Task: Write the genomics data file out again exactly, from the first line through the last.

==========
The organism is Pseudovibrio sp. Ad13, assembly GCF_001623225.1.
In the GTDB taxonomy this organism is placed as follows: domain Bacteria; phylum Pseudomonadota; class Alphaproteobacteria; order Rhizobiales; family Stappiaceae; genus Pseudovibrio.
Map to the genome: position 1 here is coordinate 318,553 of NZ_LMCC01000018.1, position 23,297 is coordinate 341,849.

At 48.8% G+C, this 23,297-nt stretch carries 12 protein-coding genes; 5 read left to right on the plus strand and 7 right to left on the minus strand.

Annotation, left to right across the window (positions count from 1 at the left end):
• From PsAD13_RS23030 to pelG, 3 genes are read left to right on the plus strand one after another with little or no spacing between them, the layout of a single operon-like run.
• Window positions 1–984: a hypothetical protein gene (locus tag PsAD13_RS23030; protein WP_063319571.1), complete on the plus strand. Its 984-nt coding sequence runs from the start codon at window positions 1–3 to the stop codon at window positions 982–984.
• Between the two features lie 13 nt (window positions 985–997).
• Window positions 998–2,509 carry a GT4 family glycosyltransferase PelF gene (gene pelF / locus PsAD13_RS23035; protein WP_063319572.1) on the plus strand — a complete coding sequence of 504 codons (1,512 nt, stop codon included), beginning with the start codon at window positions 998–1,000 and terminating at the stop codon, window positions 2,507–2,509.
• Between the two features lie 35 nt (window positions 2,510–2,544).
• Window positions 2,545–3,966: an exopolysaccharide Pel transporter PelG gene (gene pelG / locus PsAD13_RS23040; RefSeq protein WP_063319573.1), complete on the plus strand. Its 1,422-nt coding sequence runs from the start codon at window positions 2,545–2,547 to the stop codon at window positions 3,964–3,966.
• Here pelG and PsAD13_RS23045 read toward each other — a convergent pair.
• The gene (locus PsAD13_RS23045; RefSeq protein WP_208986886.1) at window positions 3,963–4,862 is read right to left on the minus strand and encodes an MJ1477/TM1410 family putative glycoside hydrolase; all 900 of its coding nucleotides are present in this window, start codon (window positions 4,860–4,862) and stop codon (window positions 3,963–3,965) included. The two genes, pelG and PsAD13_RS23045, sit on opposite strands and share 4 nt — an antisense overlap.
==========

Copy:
The organism is Pseudovibrio sp. Ad13, assembly GCF_001623225.1.
In the GTDB taxonomy this organism is placed as follows: domain Bacteria; phylum Pseudomonadota; class Alphaproteobacteria; order Rhizobiales; family Stappiaceae; genus Pseudovibrio.
Map to the genome: position 1 here is coordinate 318,553 of NZ_LMCC01000018.1, position 23,297 is coordinate 341,849.

At 48.8% G+C, this 23,297-nt stretch carries 12 protein-coding genes; 5 read left to right on the plus strand and 7 right to left on the minus strand.

Annotation, left to right across the window (positions count from 1 at the left end):
• From PsAD13_RS23030 to pelG, 3 genes are read left to right on the plus strand one after another with little or no spacing between them, the layout of a single operon-like run.
• Window positions 1–984: a hypothetical protein gene (locus tag PsAD13_RS23030; protein WP_063319571.1), complete on the plus strand. Its 984-nt coding sequence runs from the start codon at window positions 1–3 to the stop codon at window positions 982–984.
• Between the two features lie 13 nt (window positions 985–997).
• Window positions 998–2,509 carry a GT4 family glycosyltransferase PelF gene (gene pelF / locus PsAD13_RS23035; protein WP_063319572.1) on the plus strand — a complete coding sequence of 504 codons (1,512 nt, stop codon included), beginning with the start codon at window positions 998–1,000 and terminating at the stop codon, window positions 2,507–2,509.
• Between the two features lie 35 nt (window positions 2,510–2,544).
• Window positions 2,545–3,966: an exopolysaccharide Pel transporter PelG gene (gene pelG / locus PsAD13_RS23040; RefSeq protein WP_063319573.1), complete on the plus strand. Its 1,422-nt coding sequence runs from the start codon at window positions 2,545–2,547 to the stop codon at window positions 3,964–3,966.
• Here pelG and PsAD13_RS23045 read toward each other — a convergent pair.
• The gene (locus PsAD13_RS23045; RefSeq protein WP_208986886.1) at window positions 3,963–4,862 is read right to left on the minus strand and encodes an MJ1477/TM1410 family putative glycoside hydrolase; all 900 of its coding nucleotides are present in this window, start codon (window positions 4,860–4,862) and stop codon (window positions 3,963–3,965) included. The two genes, pelG and PsAD13_RS23045, sit on opposite strands and share 4 nt — an antisense overlap.